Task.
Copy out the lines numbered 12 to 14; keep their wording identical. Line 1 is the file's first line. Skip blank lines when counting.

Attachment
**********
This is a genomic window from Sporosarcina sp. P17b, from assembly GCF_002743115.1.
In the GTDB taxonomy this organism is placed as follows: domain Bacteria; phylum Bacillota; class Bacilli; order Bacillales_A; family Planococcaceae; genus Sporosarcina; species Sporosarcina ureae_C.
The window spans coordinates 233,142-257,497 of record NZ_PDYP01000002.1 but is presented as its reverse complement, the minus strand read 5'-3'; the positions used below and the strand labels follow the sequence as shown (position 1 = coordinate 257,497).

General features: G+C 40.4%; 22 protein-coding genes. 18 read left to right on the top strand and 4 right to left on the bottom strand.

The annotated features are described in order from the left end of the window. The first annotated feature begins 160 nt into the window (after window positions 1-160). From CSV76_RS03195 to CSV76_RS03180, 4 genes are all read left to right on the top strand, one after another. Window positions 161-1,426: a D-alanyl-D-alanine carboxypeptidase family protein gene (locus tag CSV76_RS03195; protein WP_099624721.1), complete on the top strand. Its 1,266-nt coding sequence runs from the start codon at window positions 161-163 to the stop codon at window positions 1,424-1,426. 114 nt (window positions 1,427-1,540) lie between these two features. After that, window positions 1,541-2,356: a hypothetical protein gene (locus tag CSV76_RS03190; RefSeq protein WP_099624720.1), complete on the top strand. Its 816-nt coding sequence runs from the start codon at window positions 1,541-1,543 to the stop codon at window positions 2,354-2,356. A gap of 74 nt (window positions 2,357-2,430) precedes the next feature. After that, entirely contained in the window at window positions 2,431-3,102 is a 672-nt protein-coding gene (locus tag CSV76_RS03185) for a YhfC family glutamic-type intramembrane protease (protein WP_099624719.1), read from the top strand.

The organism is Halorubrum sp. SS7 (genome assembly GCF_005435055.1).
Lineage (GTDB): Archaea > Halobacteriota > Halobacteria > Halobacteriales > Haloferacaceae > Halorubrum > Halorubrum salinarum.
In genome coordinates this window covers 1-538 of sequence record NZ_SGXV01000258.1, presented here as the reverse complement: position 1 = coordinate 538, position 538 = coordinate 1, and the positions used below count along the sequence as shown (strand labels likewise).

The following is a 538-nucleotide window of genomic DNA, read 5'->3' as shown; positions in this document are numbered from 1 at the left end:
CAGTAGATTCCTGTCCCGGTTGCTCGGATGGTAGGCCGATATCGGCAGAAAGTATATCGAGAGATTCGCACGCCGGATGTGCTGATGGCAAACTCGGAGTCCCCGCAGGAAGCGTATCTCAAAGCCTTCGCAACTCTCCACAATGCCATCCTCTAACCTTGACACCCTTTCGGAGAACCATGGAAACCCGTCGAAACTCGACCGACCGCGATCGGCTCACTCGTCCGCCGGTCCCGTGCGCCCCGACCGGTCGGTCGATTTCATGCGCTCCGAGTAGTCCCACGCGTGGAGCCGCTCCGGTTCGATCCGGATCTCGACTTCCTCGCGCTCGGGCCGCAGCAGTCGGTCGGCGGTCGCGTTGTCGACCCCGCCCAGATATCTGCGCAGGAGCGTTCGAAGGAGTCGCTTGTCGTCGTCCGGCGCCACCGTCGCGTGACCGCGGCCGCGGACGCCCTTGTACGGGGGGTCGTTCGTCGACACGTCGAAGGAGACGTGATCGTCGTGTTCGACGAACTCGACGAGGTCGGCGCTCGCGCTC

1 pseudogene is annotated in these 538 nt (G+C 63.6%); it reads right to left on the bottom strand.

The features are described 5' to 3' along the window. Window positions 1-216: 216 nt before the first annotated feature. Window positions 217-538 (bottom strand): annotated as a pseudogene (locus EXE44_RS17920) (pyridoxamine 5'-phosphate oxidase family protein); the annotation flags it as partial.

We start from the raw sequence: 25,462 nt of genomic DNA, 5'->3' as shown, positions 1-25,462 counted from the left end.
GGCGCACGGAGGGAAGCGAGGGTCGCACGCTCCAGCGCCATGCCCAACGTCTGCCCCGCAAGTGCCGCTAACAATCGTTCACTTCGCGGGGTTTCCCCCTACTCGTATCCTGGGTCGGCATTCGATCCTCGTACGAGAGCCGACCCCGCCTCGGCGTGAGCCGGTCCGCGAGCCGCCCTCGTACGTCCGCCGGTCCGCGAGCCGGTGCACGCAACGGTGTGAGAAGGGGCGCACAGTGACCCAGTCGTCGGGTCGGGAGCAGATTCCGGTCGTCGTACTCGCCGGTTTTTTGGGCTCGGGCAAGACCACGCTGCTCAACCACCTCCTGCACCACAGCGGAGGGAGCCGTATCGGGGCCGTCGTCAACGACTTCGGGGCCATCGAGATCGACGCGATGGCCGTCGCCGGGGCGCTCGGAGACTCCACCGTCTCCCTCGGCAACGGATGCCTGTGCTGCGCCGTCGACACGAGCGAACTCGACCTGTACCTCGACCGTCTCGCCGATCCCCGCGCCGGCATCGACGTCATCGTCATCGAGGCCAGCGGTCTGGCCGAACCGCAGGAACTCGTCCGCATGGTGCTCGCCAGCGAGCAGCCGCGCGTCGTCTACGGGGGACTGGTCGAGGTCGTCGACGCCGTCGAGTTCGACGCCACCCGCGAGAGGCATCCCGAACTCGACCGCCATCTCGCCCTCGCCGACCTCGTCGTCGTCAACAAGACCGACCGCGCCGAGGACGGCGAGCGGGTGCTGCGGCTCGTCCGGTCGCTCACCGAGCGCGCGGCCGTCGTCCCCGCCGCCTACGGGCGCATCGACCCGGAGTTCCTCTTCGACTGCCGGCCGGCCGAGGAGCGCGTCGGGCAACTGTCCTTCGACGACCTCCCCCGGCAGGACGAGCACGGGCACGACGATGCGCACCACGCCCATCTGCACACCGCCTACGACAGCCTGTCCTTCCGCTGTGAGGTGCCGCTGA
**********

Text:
The features are described 5' to 3' along the window. Window positions 1-216: 216 nt before the first annotated feature. Window positions 217-538 (bottom strand): annotated as a pseudogene (locus EXE44_RS17920) (pyridoxamine 5'-phosphate oxidase family protein); the annotation flags it as partial.

We start from the raw sequence: 25,462 nt of genomic DNA, 5'->3' as shown, positions 1-25,462 counted from the left end.
GGCGCACGGAGGGAAGCGAGGGTCGCACGCTCCAGCGCCATGCCCAACGTCTGCCCCGCAAGTGCCGCTAACAATCGTTCACTTCGCGGGGTTTCCCCCTACTCGTATCCTGGGTCGGCATTCGATCCTCGTACGAGAGCCGACCCCGCCTCGGCGTGAGCCGGTCCGCGAGCCGCCCTCGTACGTCCGCCGGTCCGCGAGCCGGTGCACGCAACGGTGTGAGAAGGGGCGCACAGTGACCCAGTCGTCGGGTCGGGAGCAGATTCCGGTCGTCGTACTCGCCGGTTTTTTGGGCTCGGGCAAGACCACGCTGCTCAACCACCTCCTGCACCACAGCGGAGGGAGCCGTATCGGGGCCGTCGTCAACGACTTCGGGGCCATCGAGATCGACGCGATGGCCGTCGCCGGGGCGCTCGGAGACTCCACCGTCTCCCTCGGCAACGGATGCCTGTGCTGCGCCGTCGACACGAGCGAACTCGACCTGTACCTCGACCGTCTCGCCGATCCCCGCGCCGGCATCGACGTCATCGTCATCGAGGCCAGCGGTCTGGCCGAACCGCAGGAACTCGTCCGCATGGTGCTCGCCAGCGAGCAGCCGCGCGTCGTCTACGGGGGACTGGTCGAGGTCGTCGACGCCGTCGAGTTCGACGCCACCCGCGAGAGGCATCCCGAACTCGACCGCCATCTCGCCCTCGCCGACCTCGTCGTCGTCAACAAGACCGACCGCGCCGAGGACGGCGAGCGGGTGCTGCGGCTCGTCCGGTCGCTCACCGAGCGCGCGGCCGTCGTCCCCGCCGCCTACGGGCGCATCGACCCGGAGTTCCTCTTCGACTGCCGGCCGGCCGAGGAGCGCGTCGGGCAACTGTCCTTCGACGACCTCCCCCGGCAGGACGAGCACGGGCACGACGATGCGCACCACGCCCATCTGCACACCGCCTACGACAGCCTGTCCTTCCGCTGTGAGGTGCCGCTGA